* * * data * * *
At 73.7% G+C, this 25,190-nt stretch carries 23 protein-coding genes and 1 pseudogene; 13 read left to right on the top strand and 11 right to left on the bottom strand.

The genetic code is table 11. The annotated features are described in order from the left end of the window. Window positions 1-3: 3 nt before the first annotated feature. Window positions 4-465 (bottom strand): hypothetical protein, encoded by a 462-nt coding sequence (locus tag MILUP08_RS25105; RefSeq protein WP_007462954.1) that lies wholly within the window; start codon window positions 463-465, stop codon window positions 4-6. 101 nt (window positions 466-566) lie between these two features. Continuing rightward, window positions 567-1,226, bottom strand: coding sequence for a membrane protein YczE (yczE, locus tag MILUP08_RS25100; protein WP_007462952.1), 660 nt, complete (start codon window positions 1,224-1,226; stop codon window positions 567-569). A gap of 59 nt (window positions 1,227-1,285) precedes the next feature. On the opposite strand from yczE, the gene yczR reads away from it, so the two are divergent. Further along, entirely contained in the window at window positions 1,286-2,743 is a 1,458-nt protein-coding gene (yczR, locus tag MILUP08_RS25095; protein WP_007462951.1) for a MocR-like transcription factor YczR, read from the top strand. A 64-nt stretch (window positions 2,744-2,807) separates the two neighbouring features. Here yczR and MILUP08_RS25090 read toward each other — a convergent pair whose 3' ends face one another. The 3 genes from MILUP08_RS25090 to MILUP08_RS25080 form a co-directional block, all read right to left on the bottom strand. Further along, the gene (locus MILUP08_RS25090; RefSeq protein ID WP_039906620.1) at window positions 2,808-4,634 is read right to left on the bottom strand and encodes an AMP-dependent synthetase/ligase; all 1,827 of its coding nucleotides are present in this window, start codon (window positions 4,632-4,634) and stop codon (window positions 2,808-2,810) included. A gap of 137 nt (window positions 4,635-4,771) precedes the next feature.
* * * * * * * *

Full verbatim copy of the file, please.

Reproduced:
At 73.7% G+C, this 25,190-nt stretch carries 23 protein-coding genes and 1 pseudogene; 13 read left to right on the top strand and 11 right to left on the bottom strand.

The genetic code is table 11. The annotated features are described in order from the left end of the window. Window positions 1-3: 3 nt before the first annotated feature. Window positions 4-465 (bottom strand): hypothetical protein, encoded by a 462-nt coding sequence (locus tag MILUP08_RS25105; RefSeq protein WP_007462954.1) that lies wholly within the window; start codon window positions 463-465, stop codon window positions 4-6. 101 nt (window positions 466-566) lie between these two features. Continuing rightward, window positions 567-1,226, bottom strand: coding sequence for a membrane protein YczE (yczE, locus tag MILUP08_RS25100; protein WP_007462952.1), 660 nt, complete (start codon window positions 1,224-1,226; stop codon window positions 567-569). A gap of 59 nt (window positions 1,227-1,285) precedes the next feature. On the opposite strand from yczE, the gene yczR reads away from it, so the two are divergent. Further along, entirely contained in the window at window positions 1,286-2,743 is a 1,458-nt protein-coding gene (yczR, locus tag MILUP08_RS25095; protein WP_007462951.1) for a MocR-like transcription factor YczR, read from the top strand. A 64-nt stretch (window positions 2,744-2,807) separates the two neighbouring features. Here yczR and MILUP08_RS25090 read toward each other — a convergent pair whose 3' ends face one another. The 3 genes from MILUP08_RS25090 to MILUP08_RS25080 form a co-directional block, all read right to left on the bottom strand. Further along, the gene (locus MILUP08_RS25090; RefSeq protein ID WP_039906620.1) at window positions 2,808-4,634 is read right to left on the bottom strand and encodes an AMP-dependent synthetase/ligase; all 1,827 of its coding nucleotides are present in this window, start codon (window positions 4,632-4,634) and stop codon (window positions 2,808-2,810) included. A gap of 137 nt (window positions 4,635-4,771) precedes the next feature.